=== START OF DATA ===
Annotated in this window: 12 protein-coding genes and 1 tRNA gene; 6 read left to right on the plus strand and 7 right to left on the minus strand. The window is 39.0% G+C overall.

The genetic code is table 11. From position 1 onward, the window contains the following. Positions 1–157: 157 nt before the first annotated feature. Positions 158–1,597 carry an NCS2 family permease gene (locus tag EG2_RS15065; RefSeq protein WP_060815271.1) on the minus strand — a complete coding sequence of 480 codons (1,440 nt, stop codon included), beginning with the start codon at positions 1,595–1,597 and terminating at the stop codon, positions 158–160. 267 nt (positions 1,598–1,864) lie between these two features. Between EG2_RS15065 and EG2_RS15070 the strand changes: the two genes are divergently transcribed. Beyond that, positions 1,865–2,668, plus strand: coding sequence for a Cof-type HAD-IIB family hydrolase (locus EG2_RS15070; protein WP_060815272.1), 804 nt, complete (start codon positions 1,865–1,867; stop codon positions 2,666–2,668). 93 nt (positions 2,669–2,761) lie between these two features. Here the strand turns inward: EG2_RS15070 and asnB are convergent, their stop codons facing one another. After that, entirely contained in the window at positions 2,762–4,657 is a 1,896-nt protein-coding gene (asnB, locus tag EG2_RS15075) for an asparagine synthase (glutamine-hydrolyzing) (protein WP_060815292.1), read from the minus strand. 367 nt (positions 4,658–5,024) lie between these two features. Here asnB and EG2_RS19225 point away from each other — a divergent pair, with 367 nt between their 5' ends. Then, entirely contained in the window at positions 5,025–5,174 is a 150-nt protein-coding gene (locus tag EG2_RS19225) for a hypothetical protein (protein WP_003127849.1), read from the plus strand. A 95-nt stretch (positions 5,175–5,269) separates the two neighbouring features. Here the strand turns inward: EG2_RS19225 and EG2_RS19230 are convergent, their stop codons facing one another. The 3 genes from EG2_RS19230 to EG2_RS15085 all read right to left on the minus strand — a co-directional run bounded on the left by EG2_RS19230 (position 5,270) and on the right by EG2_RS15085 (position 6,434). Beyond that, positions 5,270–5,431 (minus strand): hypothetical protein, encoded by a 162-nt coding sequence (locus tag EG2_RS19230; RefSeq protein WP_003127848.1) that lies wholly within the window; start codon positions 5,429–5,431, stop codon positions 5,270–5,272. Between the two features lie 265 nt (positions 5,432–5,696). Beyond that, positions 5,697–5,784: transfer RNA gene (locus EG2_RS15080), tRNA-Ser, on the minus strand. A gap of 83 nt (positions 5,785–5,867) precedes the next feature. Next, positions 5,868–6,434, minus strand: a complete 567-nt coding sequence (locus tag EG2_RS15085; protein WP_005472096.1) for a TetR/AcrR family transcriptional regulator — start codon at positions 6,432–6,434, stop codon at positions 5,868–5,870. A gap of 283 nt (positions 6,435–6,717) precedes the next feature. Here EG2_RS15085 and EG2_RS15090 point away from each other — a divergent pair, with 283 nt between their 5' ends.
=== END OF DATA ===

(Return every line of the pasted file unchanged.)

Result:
Annotated in this window: 12 protein-coding genes and 1 tRNA gene; 6 read left to right on the plus strand and 7 right to left on the minus strand. The window is 39.0% G+C overall.

The genetic code is table 11. From position 1 onward, the window contains the following. Positions 1–157: 157 nt before the first annotated feature. Positions 158–1,597 carry an NCS2 family permease gene (locus tag EG2_RS15065; RefSeq protein WP_060815271.1) on the minus strand — a complete coding sequence of 480 codons (1,440 nt, stop codon included), beginning with the start codon at positions 1,595–1,597 and terminating at the stop codon, positions 158–160. 267 nt (positions 1,598–1,864) lie between these two features. Between EG2_RS15065 and EG2_RS15070 the strand changes: the two genes are divergently transcribed. Beyond that, positions 1,865–2,668, plus strand: coding sequence for a Cof-type HAD-IIB family hydrolase (locus EG2_RS15070; protein WP_060815272.1), 804 nt, complete (start codon positions 1,865–1,867; stop codon positions 2,666–2,668). 93 nt (positions 2,669–2,761) lie between these two features. Here the strand turns inward: EG2_RS15070 and asnB are convergent, their stop codons facing one another. After that, entirely contained in the window at positions 2,762–4,657 is a 1,896-nt protein-coding gene (asnB, locus tag EG2_RS15075) for an asparagine synthase (glutamine-hydrolyzing) (protein WP_060815292.1), read from the minus strand. 367 nt (positions 4,658–5,024) lie between these two features. Here asnB and EG2_RS19225 point away from each other — a divergent pair, with 367 nt between their 5' ends. Then, entirely contained in the window at positions 5,025–5,174 is a 150-nt protein-coding gene (locus tag EG2_RS19225) for a hypothetical protein (protein WP_003127849.1), read from the plus strand. A 95-nt stretch (positions 5,175–5,269) separates the two neighbouring features. Here the strand turns inward: EG2_RS19225 and EG2_RS19230 are convergent, their stop codons facing one another. The 3 genes from EG2_RS19230 to EG2_RS15085 all read right to left on the minus strand — a co-directional run bounded on the left by EG2_RS19230 (position 5,270) and on the right by EG2_RS15085 (position 6,434). Beyond that, positions 5,270–5,431 (minus strand): hypothetical protein, encoded by a 162-nt coding sequence (locus tag EG2_RS19230; RefSeq protein WP_003127848.1) that lies wholly within the window; start codon positions 5,429–5,431, stop codon positions 5,270–5,272. Between the two features lie 265 nt (positions 5,432–5,696). Beyond that, positions 5,697–5,784: transfer RNA gene (locus EG2_RS15080), tRNA-Ser, on the minus strand. A gap of 83 nt (positions 5,785–5,867) precedes the next feature. Next, positions 5,868–6,434, minus strand: a complete 567-nt coding sequence (locus tag EG2_RS15085; protein WP_005472096.1) for a TetR/AcrR family transcriptional regulator — start codon at positions 6,432–6,434, stop codon at positions 5,868–5,870. A gap of 283 nt (positions 6,435–6,717) precedes the next feature. Here EG2_RS15085 and EG2_RS15090 point away from each other — a divergent pair, with 283 nt between their 5' ends.